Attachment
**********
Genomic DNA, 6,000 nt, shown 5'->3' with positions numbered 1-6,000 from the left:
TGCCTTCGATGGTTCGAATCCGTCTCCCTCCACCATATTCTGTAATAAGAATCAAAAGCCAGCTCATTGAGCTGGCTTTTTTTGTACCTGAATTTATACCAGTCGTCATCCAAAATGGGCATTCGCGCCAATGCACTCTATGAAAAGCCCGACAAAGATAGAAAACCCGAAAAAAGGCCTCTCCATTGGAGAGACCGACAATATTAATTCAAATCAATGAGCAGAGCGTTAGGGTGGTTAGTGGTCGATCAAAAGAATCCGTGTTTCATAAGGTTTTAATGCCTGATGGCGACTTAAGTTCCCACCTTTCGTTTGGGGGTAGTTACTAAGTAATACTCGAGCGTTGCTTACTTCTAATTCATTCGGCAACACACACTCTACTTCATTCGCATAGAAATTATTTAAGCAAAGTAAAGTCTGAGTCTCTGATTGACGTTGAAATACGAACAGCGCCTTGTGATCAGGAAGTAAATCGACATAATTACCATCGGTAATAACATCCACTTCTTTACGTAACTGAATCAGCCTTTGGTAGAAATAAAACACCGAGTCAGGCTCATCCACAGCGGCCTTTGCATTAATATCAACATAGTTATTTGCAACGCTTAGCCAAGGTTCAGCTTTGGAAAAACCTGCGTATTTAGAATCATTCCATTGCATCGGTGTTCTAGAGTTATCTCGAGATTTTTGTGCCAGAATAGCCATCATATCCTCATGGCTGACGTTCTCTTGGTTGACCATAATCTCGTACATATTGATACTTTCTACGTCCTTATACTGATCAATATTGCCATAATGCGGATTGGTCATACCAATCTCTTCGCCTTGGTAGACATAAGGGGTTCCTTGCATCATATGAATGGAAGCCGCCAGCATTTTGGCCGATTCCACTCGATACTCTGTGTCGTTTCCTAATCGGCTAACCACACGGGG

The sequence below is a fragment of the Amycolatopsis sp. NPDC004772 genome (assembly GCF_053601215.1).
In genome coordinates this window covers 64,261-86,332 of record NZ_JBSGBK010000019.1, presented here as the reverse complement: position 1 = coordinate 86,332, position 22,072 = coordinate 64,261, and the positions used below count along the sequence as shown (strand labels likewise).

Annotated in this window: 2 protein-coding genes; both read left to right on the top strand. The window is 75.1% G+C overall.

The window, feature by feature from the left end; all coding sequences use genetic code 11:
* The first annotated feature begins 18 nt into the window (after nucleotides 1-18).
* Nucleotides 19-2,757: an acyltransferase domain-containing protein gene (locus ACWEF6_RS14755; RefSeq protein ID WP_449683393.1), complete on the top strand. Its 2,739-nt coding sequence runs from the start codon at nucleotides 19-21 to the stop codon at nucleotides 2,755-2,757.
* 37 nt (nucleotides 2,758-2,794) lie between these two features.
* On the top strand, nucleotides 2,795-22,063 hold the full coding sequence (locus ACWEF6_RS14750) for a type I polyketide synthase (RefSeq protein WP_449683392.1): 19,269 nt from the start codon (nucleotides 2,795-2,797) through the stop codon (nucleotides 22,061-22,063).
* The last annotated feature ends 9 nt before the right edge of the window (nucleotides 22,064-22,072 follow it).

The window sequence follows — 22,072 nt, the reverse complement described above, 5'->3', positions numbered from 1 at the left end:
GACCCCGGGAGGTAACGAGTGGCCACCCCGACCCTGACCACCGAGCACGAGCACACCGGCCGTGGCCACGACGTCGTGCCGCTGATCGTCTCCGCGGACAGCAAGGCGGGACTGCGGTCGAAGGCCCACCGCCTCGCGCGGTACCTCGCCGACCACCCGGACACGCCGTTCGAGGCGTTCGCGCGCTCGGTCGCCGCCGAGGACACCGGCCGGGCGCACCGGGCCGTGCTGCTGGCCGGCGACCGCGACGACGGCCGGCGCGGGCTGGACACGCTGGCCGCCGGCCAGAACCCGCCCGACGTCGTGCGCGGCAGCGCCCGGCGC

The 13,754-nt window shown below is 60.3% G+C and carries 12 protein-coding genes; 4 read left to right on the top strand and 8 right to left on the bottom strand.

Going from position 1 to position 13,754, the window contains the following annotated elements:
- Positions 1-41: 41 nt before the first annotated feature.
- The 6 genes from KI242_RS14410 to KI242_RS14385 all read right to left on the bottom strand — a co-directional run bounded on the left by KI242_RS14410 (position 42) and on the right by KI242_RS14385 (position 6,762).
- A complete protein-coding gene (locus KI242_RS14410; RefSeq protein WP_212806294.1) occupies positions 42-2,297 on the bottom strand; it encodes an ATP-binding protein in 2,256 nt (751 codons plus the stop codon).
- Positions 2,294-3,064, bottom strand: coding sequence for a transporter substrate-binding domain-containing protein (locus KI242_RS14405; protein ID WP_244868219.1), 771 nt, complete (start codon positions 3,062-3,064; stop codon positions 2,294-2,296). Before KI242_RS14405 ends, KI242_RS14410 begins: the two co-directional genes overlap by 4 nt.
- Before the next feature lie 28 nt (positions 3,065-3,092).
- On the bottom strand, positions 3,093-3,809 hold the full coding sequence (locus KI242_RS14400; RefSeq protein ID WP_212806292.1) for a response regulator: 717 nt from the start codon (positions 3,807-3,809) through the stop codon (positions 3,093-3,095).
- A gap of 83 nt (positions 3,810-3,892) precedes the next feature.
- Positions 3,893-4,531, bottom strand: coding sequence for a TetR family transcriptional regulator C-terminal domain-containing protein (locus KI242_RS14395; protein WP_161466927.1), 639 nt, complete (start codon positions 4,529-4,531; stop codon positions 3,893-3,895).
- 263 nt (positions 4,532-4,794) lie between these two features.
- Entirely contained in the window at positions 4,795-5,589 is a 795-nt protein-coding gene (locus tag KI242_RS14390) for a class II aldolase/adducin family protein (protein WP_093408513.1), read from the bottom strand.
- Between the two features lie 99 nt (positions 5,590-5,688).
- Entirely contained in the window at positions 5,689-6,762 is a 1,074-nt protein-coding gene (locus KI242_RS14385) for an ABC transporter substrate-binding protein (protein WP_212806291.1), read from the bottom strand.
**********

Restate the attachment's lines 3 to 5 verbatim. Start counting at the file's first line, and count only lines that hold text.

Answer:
The sequence below is a fragment of the Amycolatopsis sp. NPDC004772 genome (assembly GCF_053601215.1).
In genome coordinates this window covers 64,261-86,332 of record NZ_JBSGBK010000019.1, presented here as the reverse complement: position 1 = coordinate 86,332, position 22,072 = coordinate 64,261, and the positions used below count along the sequence as shown (strand labels likewise).

Annotated in this window: 2 protein-coding genes; both read left to right on the top strand. The window is 75.1% G+C overall.